Macrophages are a part of the body's immune system and monitor the microenvironment for indications of cellular stress, injury or infection. Inventors of a new 3D bioprinted skin substrate have implemented their important biological function into a synthetic test setting.
BASF and CTIBiotech jointly developed the skin substrate to support the research and development of anti-inflammatory active ingredients. According to BASF, CTIBiotech’s 3D bioprinting technology expanded its 3D bioprinted skin model portfolio, which will provide a powerful platform for skin care researchers interested in the function of macrophages in a fully reconstructed skin. Macrophages are essential to close wounds and to fully regenerate tissue. They have a high degree of plasticity to promote or suppress inflammation.
“Compared to current in vitro methods, the 3D immune bioprinted skin developed with CTIBiotech will allow analysis more in line with human physiology and the immune role of macrophages,” said Sébastien Cadau, Ph.D., 3D tissue engineering specialist at BASF in Lyon, France. “That’s how the technology is going to help us accelerate the development of innovative and highly reliable ingredients for the skin care market. Our understanding of an immunocompetent 3D skin provides the basis for developing and testing advanced cosmetic bioactives for skin care applications.”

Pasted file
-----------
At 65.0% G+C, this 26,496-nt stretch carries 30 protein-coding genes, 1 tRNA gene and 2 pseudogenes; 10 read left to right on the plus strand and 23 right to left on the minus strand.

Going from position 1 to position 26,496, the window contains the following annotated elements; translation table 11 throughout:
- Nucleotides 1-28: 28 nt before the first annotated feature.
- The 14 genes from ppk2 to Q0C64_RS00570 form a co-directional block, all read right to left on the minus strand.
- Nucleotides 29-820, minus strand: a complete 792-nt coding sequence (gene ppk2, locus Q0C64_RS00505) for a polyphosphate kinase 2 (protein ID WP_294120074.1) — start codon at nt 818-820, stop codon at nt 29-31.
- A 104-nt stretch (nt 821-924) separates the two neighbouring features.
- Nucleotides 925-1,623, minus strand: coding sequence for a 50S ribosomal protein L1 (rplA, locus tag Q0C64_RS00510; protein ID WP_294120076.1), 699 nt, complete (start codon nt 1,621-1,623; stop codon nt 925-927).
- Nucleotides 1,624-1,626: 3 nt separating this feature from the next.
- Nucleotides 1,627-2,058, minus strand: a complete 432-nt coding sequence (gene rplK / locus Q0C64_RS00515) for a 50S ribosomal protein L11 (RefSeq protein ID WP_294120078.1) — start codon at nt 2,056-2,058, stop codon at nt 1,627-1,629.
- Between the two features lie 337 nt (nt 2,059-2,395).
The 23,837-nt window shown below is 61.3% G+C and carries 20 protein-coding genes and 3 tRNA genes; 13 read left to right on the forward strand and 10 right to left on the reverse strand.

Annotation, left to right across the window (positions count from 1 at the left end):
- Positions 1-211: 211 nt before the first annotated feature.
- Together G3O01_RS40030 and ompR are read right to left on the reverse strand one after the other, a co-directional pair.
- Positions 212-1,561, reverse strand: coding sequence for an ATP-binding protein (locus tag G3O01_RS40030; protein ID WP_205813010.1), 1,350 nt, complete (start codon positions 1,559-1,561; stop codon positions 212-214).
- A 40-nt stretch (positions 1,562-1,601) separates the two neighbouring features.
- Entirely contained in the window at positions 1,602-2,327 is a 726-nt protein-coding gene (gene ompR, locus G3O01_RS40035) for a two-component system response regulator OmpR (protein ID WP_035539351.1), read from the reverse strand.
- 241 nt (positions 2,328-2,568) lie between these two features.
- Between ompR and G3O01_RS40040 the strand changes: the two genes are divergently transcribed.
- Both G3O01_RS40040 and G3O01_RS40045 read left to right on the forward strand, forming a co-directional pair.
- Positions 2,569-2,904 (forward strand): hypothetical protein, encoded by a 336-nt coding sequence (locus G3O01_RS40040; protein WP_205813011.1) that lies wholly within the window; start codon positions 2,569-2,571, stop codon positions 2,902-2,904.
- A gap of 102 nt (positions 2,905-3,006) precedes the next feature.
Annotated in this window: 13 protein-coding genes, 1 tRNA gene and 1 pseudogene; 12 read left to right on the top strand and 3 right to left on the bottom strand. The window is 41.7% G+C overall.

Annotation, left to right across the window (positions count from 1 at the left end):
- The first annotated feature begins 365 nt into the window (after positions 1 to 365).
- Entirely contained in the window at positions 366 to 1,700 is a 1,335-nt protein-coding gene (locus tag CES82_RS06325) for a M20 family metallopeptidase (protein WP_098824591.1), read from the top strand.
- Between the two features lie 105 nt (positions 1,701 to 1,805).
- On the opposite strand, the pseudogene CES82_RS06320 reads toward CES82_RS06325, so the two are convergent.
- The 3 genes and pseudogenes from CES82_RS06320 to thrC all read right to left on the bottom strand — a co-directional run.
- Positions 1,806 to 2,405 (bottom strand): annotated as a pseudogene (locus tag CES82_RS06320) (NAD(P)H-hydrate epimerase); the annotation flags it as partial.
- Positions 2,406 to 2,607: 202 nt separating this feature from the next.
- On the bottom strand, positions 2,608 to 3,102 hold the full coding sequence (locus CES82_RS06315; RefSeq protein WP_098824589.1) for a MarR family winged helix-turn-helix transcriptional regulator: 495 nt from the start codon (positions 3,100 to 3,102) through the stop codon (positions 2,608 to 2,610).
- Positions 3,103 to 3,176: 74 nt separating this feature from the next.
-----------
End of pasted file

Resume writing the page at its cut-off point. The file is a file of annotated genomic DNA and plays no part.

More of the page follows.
BASF and CTIBiotech initiated this cooperation as early as 2011. In 2015, they began working on 3D tissue models for the development and testing of bioactives for skin care applications. In 2018, they announced the first results, including: the ex vivo production of physiological sebum in a long-term culture of a 3D human sebaceous gland model; and the regulation of this sebum production by means of active ingredients.